Architects urge states to adopt new ARCON’s project registration system
Towards checking the incidence of building collapse, the Architects Registration Council of Nigeria (ARCON) has called on all state governments to adopt Architects Project Registration Number (APRN) initiative.
The council made the call recently in Lagos during State’s Emergency Management Authority’s (LASEMA) stakeholders’ meeting on issues around collapse building and how to checkmate the menace. The ARCON’s APRN initiative gained ground at the forum.
Dr. Oluwafemi Oke-Osanyitolu, LASEMA’s General Manager, who chaired the meeting, said although, the menace was a challenge nation-wide, Lagos government was poised to putting an end to the challenge; hence, the Authority had rallied stakeholders, particularly, within the building industry to the parley.
Participants at the event were drawn from Building Collapse Prevention Guild (BCPG), ARCON, Lagos State Material Testing Laboratory, Lagos State Building Control Agency (LASBCA), Ministry of Works and Infrastructure, Ministry of Local Govt and Chieftaincy Affairs, Ministry of Justice among others.
ARCON President, Sir. Dipo Ajayi seized the opportunity to urge all state governments to adopt its APRN initiative, which among others was introduced to checkmate collapse building.
Ajayi, who led the team consisting of the Registrar, Umar Murnai and Kayode Anibaba, said government’s lack of will power had encouraged slums and compounded environmental challenges.
He cited Ita Faji as an example of the government’s inability to enforce appropriate laws.
“When it comes to building collapse, the government is guilty by 80 per cent. If you go to Ifa Faji and the environ, some of the buildings there were made with brick and mortar; people still lease and build on those houses, some of which are as old as 100 years,” he said
According to Murnai, APRN is a system, which is a mandatory registration number to be issued to all architects practicing in Nigeria, for each of their projects.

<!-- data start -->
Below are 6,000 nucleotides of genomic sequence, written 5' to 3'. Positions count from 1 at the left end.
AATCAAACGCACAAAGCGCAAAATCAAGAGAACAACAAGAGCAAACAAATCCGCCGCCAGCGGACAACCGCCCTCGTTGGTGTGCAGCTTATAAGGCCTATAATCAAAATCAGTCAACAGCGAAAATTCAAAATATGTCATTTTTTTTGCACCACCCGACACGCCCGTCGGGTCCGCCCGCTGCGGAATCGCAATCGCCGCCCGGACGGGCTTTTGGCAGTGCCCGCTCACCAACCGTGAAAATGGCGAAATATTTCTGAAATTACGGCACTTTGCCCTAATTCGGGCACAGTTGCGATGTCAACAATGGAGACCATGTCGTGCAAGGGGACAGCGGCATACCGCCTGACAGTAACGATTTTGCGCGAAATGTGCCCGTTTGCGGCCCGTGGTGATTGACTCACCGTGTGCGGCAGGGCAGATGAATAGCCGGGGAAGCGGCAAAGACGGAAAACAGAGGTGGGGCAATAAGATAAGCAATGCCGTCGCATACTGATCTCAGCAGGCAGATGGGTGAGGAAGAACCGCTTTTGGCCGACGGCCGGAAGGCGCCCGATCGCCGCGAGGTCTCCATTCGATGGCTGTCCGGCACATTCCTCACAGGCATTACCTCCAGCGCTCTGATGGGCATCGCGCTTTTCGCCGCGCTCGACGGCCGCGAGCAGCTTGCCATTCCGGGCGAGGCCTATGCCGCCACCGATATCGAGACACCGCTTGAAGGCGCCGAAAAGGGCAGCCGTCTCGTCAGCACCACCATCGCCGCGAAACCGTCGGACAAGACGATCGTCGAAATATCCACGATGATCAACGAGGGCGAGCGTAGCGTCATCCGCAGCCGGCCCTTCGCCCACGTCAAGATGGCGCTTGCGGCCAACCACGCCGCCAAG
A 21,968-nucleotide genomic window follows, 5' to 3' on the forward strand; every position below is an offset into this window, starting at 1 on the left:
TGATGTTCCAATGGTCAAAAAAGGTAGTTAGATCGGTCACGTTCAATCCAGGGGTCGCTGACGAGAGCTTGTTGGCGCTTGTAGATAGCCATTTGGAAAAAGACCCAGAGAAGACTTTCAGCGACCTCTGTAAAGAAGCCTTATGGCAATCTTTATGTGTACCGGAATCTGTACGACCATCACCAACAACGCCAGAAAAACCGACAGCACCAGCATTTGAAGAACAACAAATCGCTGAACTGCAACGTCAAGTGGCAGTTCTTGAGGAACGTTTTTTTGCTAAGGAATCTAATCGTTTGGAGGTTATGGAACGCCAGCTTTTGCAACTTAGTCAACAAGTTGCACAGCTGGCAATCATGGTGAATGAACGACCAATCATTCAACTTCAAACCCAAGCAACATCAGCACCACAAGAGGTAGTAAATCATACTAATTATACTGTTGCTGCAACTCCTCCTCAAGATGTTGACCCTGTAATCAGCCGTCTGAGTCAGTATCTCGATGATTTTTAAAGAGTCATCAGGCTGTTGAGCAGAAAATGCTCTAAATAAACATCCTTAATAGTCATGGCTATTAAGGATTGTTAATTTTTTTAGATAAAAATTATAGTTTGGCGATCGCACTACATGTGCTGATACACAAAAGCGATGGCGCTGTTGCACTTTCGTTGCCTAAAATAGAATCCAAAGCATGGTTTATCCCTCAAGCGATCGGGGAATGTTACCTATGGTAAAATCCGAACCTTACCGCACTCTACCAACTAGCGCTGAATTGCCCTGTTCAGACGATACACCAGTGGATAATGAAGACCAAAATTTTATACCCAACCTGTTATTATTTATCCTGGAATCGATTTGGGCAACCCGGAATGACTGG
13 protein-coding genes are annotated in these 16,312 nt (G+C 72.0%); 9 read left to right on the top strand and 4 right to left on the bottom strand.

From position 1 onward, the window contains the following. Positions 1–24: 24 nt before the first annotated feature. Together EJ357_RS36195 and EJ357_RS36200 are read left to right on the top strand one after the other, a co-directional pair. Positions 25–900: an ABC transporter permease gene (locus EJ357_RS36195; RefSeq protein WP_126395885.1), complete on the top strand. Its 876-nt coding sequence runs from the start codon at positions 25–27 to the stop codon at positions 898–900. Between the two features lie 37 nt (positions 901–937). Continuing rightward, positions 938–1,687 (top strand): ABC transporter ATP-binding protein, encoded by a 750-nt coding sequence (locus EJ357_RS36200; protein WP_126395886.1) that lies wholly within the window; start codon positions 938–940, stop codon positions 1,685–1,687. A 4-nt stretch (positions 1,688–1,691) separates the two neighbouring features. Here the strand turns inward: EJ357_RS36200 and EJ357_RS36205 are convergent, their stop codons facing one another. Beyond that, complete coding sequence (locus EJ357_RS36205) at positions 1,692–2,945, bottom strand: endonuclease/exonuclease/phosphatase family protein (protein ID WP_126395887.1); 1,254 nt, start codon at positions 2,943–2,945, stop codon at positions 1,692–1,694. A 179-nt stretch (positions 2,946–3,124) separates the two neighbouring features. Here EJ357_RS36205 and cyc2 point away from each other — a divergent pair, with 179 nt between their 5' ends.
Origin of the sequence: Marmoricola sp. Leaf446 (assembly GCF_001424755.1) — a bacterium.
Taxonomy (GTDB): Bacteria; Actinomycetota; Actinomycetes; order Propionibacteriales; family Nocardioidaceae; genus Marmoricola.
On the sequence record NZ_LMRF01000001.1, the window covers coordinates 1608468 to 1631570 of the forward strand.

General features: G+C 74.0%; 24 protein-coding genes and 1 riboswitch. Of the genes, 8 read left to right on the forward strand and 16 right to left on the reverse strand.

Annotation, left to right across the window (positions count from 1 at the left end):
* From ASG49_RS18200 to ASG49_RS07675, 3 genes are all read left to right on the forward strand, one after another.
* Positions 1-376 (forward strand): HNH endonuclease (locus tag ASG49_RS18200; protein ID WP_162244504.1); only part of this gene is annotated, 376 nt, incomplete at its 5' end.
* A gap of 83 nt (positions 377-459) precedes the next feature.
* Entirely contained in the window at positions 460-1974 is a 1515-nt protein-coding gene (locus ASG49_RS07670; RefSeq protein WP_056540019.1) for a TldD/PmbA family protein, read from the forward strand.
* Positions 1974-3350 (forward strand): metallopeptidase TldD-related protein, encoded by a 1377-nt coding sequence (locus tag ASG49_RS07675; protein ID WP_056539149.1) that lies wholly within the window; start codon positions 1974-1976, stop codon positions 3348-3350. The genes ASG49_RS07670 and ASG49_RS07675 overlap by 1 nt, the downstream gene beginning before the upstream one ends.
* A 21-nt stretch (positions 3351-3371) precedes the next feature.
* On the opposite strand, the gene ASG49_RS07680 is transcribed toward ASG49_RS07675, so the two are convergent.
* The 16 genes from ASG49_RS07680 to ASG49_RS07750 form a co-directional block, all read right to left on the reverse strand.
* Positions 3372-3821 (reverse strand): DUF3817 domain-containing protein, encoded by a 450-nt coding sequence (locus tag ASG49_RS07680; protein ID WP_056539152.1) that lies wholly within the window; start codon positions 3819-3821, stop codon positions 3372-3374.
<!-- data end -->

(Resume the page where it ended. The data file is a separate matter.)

The Registrar added that, , incidences of building collapse in Nigeria, “clearly shows that developers and various institutions, hire unregistered persons posing as architects/consultants (quacks) and foreigners to carry out projects in Nigeria, thereby subjecting the unsuspecting public to great risk, that ultimately results in loss of life and property.”
He said, “while the APRN is intended to combat the scourge of building failure and collapse through the elimination of quackery, it is also to ensure that only fully registered and financially current architects/architectural firms prepare, produce and submit designs for planning/implementation approval and receive such approvals when they are given.
“Architects and architectural firms who are registered with the council are to submit architectural building plans for approval/implementation and are responsible for the supervision of their designs.
He added that APRN serves as a layer of quality assurance regarding the quality of the built environment.
Also, the Registrar said that APRN would lead to a total elimination of quacks, noting that, the initiative is operational in Federal Capital Territory, Abuja.
Other benefits of the initiative, according to Murnai include ensuring that foreign architects work in proper partnerships under Nigerian architects and ensuring copyright protection of the architect’s work and eliminate plagiarism.
It would also enable the compilation of statistical data on the Nigerian building industry for national planning, entrench high standards of professional practice to enhance our global competitiveness
and ensure that architects are also responsible for the supervision of their designs.
BCPG President, Mr Akinola George, revealed that 36,000 potential collapses were waiting to happen in Lagos alone. He said this was because many of the buildings in Lagos State were old and not constructed by the people who are properly trained to do so.
The BCPG Lagos Chapter Chairman, Adeyinka Ogunseye, who was present at the meeting, said the government should urgently address the problem of distressed buildings.